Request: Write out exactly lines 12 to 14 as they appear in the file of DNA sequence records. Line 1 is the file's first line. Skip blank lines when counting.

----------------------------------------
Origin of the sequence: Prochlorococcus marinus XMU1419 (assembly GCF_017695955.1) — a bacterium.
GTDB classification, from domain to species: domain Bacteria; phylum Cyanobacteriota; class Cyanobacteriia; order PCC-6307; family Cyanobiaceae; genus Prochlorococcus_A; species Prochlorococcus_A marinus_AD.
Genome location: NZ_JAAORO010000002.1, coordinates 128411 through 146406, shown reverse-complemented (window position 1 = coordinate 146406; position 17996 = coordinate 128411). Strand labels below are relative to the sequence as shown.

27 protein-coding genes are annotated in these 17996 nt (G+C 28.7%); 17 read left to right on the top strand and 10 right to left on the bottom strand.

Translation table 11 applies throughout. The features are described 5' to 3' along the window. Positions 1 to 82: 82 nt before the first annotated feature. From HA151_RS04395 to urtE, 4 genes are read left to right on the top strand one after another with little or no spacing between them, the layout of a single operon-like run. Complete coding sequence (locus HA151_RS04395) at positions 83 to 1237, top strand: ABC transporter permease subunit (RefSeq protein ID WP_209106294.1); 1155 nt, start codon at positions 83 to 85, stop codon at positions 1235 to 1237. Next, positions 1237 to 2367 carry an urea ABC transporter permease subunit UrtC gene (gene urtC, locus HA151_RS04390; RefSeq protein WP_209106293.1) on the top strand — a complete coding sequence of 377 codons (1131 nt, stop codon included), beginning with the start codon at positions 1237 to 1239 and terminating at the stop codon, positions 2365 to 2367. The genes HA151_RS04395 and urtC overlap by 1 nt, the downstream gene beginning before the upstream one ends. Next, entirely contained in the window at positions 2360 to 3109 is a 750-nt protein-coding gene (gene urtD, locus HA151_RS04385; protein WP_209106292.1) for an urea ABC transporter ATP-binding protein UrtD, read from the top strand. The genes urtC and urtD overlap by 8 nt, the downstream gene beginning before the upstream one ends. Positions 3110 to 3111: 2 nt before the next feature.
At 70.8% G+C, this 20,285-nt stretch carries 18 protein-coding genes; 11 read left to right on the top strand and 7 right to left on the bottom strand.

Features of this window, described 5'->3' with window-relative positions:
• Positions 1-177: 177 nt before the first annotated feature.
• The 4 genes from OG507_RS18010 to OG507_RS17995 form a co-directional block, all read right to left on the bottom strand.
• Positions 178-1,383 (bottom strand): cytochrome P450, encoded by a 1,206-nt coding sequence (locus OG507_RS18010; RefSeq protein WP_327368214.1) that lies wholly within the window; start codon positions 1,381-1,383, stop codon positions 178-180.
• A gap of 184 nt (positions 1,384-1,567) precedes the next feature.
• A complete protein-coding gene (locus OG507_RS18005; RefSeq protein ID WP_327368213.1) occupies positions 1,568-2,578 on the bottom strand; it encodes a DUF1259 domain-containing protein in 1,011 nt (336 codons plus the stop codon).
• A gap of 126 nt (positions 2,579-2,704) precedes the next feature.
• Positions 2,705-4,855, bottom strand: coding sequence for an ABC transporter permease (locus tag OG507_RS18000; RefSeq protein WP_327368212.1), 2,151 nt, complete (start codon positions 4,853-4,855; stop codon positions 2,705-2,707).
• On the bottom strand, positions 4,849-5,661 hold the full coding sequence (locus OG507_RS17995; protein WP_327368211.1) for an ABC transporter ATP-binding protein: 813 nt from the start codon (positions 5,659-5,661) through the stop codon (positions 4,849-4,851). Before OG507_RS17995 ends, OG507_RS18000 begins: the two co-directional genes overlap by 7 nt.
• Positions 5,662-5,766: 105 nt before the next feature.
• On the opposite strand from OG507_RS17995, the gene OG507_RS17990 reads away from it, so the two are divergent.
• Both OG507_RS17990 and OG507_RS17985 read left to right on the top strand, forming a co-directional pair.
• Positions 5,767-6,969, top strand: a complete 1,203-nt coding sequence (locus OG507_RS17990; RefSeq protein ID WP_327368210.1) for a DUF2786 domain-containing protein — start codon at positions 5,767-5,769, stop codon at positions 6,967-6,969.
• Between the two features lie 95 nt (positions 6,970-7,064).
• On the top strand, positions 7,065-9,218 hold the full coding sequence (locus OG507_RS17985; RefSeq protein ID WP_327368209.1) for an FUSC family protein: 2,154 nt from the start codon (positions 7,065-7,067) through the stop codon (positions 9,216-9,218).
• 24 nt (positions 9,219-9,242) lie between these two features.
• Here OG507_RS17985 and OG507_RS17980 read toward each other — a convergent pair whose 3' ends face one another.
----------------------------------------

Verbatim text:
• A complete protein-coding gene (locus OG507_RS18005; RefSeq protein ID WP_327368213.1) occupies positions 1,568-2,578 on the bottom strand; it encodes a DUF1259 domain-containing protein in 1,011 nt (336 codons plus the stop codon).
• A gap of 126 nt (positions 2,579-2,704) precedes the next feature.
• Positions 2,705-4,855, bottom strand: coding sequence for an ABC transporter permease (locus tag OG507_RS18000; RefSeq protein WP_327368212.1), 2,151 nt, complete (start codon positions 4,853-4,855; stop codon positions 2,705-2,707).